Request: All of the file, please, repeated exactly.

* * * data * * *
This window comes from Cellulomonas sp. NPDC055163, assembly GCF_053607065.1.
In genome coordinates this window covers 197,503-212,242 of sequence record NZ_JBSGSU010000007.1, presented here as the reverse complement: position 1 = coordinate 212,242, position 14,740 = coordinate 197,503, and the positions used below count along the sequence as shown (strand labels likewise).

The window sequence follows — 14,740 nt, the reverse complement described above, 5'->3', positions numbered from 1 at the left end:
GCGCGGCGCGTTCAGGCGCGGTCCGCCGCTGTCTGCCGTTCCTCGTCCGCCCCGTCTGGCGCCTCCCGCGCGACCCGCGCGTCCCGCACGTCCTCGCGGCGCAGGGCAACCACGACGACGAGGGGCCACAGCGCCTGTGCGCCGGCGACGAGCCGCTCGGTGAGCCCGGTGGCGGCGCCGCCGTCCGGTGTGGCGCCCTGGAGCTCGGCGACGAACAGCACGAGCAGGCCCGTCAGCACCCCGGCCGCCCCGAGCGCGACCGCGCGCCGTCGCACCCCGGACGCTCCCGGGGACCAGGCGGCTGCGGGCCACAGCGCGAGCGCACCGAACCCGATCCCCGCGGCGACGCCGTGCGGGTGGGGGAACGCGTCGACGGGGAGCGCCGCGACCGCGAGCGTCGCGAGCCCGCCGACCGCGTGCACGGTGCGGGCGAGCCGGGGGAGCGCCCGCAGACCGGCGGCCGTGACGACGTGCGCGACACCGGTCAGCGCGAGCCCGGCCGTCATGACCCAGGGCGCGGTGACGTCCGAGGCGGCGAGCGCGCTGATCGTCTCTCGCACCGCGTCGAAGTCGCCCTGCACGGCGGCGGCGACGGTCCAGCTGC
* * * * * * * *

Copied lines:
This window comes from Cellulomonas sp. NPDC055163, assembly GCF_053607065.1.
In genome coordinates this window covers 197,503-212,242 of sequence record NZ_JBSGSU010000007.1, presented here as the reverse complement: position 1 = coordinate 212,242, position 14,740 = coordinate 197,503, and the positions used below count along the sequence as shown (strand labels likewise).

The window sequence follows — 14,740 nt, the reverse complement described above, 5'->3', positions numbered from 1 at the left end:
GCGCGGCGCGTTCAGGCGCGGTCCGCCGCTGTCTGCCGTTCCTCGTCCGCCCCGTCTGGCGCCTCCCGCGCGACCCGCGCGTCCCGCACGTCCTCGCGGCGCAGGGCAACCACGACGACGAGGGGCCACAGCGCCTGTGCGCCGGCGACGAGCCGCTCGGTGAGCCCGGTGGCGGCGCCGCCGTCCGGTGTGGCGCCCTGGAGCTCGGCGACGAACAGCACGAGCAGGCCCGTCAGCACCCCGGCCGCCCCGAGCGCGACCGCGCGCCGTCGCACCCCGGACGCTCCCGGGGACCAGGCGGCTGCGGGCCACAGCGCGAGCGCACCGAACCCGATCCCCGCGGCGACGCCGTGCGGGTGGGGGAACGCGTCGACGGGGAGCGCCGCGACCGCGAGCGTCGCGAGCCCGCCGACCGCGTGCACGGTGCGGGCGAGCCGGGGGAGCGCCCGCAGACCGGCGGCCGTGACGACGTGCGCGACACCGGTCAGCGCGAGCCCGGCCGTCATGACCCAGGGCGCGGTGACGTCCGAGGCGGCGAGCGCGCTGATCGTCTCTCGCACCGCGTCGAAGTCGCCCTGCACGGCGGCGGCGACGGTCCAGCTGC